|A good Mommy is like a good helmet…protection in the event of a fall!|
I had a conversation with a friend yesterday, and like most of our time together our conversation drifted into territory that made me take a candid look at myself. We stumbled upon the topic of motherhood and she inquired, “What’s the point of being a Stay-At-Home-Mom?”
I know…this is waaaay deep for a Wednesday morning, but its definitely worth exploring.
My friend responded to her own question by saying that “for [her], the point is to develop good citizens,” (a point I’ve heard Phil make time and time again, but with the caveat: we need more good citizens to override the idiots). Still, it’s a perspective that I can totally agree with, but isn’t necessarily my reasoning for staying home with my girls.
As we talked further I realized that my decision to stay at home with my girls is to some degree rooted in (wait for it)… fear.
It’s not that I think that staying home with the girls will render them smarter or savvier than Jane’s daycare baby down the street; it’s that I fear that someone could hurt them, mistreat them or misguide them if not under my watchful eye. I think about how innocent and defenseless they are against the world, a world that I’ve found to be confusing, unfair and cruel at times. At this stage, I just want to be the constant in their lives during a time when everything is new and different. I want to be available to them (in the moment) to decipher what they find confusing, diffuse what they find overwhelming, and shelter them when needed. My end goal is not fear-mongering, but rather a healthy awareness of their environment (and the world at large) so that they may feel prepared and sure of themselves to thrive within it.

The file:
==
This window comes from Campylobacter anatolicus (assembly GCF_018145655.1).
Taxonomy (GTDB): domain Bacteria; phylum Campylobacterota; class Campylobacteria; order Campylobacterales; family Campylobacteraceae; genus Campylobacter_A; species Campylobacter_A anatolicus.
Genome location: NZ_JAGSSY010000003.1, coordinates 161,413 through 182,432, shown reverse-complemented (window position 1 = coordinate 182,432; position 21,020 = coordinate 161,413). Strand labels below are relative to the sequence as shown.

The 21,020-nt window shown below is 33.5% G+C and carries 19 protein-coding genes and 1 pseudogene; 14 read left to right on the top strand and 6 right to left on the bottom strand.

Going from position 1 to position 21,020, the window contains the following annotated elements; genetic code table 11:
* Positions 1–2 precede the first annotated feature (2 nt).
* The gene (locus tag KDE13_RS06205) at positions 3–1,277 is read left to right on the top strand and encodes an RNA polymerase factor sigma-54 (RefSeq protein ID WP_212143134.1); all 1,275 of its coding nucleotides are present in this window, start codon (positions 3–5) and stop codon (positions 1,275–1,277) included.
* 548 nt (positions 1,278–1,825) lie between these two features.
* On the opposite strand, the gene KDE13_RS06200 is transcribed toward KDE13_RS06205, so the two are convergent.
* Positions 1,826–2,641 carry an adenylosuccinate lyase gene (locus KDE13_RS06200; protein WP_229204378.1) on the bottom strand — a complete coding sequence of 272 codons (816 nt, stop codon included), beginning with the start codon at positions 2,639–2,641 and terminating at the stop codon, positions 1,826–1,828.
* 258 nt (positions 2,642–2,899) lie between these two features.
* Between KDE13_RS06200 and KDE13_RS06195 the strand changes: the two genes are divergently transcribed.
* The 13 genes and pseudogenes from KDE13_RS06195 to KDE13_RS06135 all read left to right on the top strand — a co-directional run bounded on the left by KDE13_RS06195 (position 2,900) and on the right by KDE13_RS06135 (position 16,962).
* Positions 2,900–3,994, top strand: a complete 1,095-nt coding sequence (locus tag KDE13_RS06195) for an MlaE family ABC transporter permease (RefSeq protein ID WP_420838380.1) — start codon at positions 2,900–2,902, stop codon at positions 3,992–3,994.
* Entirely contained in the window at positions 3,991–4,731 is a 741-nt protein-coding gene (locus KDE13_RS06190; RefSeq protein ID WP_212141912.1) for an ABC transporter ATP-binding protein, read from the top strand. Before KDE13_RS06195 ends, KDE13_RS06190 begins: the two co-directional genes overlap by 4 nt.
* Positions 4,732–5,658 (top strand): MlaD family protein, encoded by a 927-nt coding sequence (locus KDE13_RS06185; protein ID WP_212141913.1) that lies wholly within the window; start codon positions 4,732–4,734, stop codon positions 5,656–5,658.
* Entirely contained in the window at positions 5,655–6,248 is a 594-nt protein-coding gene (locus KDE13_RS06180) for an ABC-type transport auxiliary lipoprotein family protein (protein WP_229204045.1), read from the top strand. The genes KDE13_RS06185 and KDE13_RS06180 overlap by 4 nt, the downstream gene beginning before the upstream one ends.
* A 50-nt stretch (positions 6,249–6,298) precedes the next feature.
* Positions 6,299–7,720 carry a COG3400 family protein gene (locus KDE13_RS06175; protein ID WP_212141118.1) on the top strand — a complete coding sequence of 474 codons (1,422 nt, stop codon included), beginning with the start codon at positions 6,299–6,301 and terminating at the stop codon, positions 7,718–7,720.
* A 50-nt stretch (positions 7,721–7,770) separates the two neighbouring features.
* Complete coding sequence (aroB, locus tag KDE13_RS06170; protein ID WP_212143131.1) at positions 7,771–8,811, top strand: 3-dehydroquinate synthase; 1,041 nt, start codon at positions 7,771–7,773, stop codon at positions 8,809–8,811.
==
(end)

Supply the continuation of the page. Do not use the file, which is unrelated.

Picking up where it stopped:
Could someone else usher them into this “brave new world”? Sure, they could! But would they instruct in the same loving, patient and nurturing way that Momma Mina can? No way! As J-Buddah and Zo-Zo’s Mommy, I was chosen for this role…for this time.
I know that my fears should not dictate my actions… but the reality is that they do. And while these feelings can’t be wrapped up in a big bow and returned to sender, I know that this fear (which is both healthy and unhealthy) is something to be reckoned with. In fact, everyday as I watch the girls become more and more independent in their motor and social skills, my white knuckled grip on their tiny existence is loosened just a little bit more. They’re slowly mastering their brave new world.
What fear governs your actions?